The Editorial Executive Committee welcomes letters, which should be less than 250 words. Before a decision to publish is made, letters which refer to a published article may be sent to the author for a response. Any letter may be sent to an expert for comment. When letters are published, they are usually accompanied in the same issue by their responses or comments. The Committee screens out discourteous, inaccurate or libellous statements. The letters are sub-edited before publication. Authors are required to declare any conflicts of interest. The Committee's decision on publication is final.


Letter to the Editor

Editor, – The article by Dimitri Gerostamoulos (Aust Prescr 2013;36:62-4) omits to mention the limitations of urinary drug screening.

Urinary drug screening does not identify the use of synthetic narcotics such as pethidine and fentanyl, a class of prescription drugs which are often abused. Most doctors do not know this.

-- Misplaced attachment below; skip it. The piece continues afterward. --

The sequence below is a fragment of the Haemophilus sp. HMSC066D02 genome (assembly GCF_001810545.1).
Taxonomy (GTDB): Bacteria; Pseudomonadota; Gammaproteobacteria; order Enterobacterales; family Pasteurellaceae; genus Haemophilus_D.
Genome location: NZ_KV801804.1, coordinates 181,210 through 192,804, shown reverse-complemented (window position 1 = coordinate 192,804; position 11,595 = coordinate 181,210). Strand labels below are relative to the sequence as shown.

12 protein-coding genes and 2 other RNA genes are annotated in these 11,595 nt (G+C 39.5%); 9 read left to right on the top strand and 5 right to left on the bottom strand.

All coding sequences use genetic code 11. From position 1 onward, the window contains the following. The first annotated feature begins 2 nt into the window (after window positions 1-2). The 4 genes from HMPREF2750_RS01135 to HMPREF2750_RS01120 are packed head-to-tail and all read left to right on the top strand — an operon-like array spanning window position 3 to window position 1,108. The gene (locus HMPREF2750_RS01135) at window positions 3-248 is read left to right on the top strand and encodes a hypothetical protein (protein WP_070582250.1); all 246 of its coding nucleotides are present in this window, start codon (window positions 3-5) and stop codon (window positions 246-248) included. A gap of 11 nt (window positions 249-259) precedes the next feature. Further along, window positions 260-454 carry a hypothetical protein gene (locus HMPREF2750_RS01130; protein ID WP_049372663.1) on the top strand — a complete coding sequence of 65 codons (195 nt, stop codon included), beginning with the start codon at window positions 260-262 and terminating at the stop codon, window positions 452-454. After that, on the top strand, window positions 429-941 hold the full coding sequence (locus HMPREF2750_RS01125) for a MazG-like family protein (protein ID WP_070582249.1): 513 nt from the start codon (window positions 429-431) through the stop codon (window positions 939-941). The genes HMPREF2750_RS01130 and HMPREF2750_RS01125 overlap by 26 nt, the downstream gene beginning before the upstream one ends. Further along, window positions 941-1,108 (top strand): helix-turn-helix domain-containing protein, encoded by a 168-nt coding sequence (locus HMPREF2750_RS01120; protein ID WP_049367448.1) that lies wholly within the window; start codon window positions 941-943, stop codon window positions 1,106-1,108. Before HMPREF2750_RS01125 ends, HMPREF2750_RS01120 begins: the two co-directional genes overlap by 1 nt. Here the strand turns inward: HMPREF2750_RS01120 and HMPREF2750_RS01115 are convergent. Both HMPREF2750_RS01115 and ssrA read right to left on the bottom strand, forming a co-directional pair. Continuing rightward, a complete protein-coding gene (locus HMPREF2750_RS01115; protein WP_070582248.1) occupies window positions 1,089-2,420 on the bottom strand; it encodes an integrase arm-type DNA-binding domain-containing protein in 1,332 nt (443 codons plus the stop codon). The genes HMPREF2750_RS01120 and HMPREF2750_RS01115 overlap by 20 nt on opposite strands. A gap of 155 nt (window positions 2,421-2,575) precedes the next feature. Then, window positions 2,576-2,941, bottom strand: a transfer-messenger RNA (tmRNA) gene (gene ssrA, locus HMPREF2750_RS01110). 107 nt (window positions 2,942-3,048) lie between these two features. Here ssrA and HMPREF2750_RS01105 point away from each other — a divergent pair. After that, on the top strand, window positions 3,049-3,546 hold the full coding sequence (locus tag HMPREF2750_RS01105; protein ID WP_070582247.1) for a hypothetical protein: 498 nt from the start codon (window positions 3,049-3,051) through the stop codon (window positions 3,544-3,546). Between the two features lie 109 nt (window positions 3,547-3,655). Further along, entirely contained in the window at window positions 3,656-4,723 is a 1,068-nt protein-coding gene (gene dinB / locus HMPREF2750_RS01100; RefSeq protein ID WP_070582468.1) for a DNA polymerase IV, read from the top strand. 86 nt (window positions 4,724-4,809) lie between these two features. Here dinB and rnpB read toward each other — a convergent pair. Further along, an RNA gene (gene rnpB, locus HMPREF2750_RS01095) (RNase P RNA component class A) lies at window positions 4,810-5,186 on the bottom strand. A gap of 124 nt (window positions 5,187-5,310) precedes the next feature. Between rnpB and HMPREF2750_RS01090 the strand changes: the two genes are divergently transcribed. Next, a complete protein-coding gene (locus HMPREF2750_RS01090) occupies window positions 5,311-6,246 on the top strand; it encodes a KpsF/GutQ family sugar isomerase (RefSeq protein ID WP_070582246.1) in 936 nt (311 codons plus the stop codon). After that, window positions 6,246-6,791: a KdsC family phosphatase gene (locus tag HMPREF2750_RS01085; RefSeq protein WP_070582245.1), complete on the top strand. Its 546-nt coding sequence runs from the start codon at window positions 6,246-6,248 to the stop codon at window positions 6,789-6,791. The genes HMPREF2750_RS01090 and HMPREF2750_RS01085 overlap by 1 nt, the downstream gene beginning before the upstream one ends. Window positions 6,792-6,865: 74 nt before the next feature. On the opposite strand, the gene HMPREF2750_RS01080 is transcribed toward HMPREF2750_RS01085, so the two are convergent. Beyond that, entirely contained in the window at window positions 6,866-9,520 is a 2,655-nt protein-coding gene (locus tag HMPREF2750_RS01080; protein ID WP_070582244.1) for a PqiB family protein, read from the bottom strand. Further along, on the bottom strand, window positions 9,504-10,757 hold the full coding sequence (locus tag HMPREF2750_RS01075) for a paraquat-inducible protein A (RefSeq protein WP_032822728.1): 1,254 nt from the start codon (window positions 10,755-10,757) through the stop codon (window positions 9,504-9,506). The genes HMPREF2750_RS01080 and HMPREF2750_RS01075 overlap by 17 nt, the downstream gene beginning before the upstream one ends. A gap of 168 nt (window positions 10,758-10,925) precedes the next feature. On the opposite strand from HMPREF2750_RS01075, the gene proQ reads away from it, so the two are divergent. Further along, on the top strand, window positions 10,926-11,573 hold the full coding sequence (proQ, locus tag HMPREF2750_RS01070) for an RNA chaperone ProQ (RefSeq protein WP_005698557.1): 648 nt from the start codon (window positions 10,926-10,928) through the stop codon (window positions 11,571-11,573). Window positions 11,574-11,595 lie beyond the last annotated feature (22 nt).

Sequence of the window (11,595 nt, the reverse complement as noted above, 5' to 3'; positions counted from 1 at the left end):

These drugs can be detected and confirmed by hair analysis which is not mentioned in the article.

Sometimes incomplete coverage of the important issues related to an article can, by virtue of their omission, be problematic.

Mark Schulberg
Mediscreen Clinic
Hawthorn East, Vic.


Author's comments

Dimitri Gerostamoulos, the author of the article, comments:

The comments from Dr Schulberg are valid in that some drugs will not be picked up by standard urine testing. However, as stated in the article ‘Consultation with the laboratory is useful to find out which compounds can be tested as well as for interpretation of negative or positive findings’. A practitioner cannot just assume that all substances can be tested in urine.

Hair analysis has its own issues and cannot compare with the immediacy of urine testing for rapid detection of drugs. It is useful for retrospective drug analysis in cases where the normal avenues of blood, oral fluid and urine testing are not available.

Mark Schulberg

GP, Mediscreen Clinic, Hawthorn East, Vic.

Dimitri Gerostamoulos